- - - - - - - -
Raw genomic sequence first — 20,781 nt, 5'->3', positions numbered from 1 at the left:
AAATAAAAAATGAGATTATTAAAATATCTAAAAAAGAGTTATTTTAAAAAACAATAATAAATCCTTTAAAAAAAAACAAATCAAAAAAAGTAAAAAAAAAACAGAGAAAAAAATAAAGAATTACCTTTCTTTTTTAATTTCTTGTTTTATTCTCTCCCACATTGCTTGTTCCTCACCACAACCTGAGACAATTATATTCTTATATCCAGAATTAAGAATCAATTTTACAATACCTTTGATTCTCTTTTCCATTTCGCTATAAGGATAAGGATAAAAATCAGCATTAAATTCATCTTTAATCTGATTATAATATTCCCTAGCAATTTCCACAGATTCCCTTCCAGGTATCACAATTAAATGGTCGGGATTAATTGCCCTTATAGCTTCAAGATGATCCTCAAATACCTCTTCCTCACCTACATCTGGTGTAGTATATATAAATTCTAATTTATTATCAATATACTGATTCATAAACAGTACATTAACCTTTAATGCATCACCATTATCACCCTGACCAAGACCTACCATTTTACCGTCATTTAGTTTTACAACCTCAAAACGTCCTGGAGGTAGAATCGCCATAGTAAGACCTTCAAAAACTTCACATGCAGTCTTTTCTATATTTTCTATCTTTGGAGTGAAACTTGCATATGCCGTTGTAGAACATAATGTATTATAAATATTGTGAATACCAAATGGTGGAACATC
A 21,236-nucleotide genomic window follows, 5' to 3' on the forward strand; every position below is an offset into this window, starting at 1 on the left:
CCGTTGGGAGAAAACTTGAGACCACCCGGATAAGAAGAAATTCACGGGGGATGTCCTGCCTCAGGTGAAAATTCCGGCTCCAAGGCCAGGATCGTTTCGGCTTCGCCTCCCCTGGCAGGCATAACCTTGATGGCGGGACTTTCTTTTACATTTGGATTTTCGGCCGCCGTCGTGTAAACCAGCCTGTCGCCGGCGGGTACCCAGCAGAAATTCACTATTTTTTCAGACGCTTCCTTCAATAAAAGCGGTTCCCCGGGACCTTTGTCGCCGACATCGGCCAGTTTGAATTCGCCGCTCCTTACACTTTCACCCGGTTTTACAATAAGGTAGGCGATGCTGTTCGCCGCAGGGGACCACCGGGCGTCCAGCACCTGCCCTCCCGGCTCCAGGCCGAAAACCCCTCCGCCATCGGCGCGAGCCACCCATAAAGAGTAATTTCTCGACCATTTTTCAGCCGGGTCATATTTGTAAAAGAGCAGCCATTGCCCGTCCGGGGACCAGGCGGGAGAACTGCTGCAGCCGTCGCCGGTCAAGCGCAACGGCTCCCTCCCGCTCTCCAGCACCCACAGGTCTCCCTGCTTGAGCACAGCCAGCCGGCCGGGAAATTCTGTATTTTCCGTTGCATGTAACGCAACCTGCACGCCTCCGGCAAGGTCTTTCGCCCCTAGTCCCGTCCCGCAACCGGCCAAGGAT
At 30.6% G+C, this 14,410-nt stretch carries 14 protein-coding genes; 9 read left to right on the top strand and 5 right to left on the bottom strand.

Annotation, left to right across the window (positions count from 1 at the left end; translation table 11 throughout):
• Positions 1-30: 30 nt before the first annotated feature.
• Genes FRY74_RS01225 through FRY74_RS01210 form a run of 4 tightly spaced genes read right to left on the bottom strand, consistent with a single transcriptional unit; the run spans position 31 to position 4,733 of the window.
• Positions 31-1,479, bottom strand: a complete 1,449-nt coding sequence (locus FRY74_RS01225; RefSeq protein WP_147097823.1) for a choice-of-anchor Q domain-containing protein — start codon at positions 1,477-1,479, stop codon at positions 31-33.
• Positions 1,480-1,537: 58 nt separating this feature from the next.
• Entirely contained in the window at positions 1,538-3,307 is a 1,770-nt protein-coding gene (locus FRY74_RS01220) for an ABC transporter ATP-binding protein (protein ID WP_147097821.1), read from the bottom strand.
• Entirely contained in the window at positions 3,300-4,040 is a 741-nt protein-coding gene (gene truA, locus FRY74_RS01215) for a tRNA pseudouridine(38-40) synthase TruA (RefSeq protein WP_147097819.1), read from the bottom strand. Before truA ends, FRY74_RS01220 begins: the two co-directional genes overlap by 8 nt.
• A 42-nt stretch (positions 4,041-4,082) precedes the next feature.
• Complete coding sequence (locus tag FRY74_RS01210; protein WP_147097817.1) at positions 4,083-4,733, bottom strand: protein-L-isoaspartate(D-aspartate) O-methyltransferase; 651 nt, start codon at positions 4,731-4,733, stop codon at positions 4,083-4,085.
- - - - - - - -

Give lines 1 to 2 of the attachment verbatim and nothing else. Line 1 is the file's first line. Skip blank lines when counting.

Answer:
Raw genomic sequence first — 20,781 nt, 5'->3', positions numbered from 1 at the left:
AAATAAAAAATGAGATTATTAAAATATCTAAAAAAGAGTTATTTTAAAAAACAATAATAAATCCTTTAAAAAAAAACAAATCAAAAAAAGTAAAAAAAAAACAGAGAAAAAAATAAAGAATTACCTTTCTTTTTTAATTTCTTGTTTTATTCTCTCCCACATTGCTTGTTCCTCACCACAACCTGAGACAATTATATTCTTATATCCAGAATTAAGAATCAATTTTACAATACCTTTGATTCTCTTTTCCATTTCGCTATAAGGATAAGGATAAAAATCAGCATTAAATTCATCTTTAATCTGATTATAATATTCCCTAGCAATTTCCACAGATTCCCTTCCAGGTATCACAATTAAATGGTCGGGATTAATTGCCCTTATAGCTTCAAGATGATCCTCAAATACCTCTTCCTCACCTACATCTGGTGTAGTATATATAAATTCTAATTTATTATCAATATACTGATTCATAAACAGTACATTAACCTTTAATGCATCACCATTATCACCCTGACCAAGACCTACCATTTTACCGTCATTTAGTTTTACAACCTCAAAACGTCCTGGAGGTAGAATCGCCATAGTAAGACCTTCAAAAACTTCACATGCAGTCTTTTCTATATTTTCTATCTTTGGAGTGAAACTTGCATATGCCGTTGTAGAACATAATGTATTATAAATATTGTGAATACCAAATGGTGGAACATC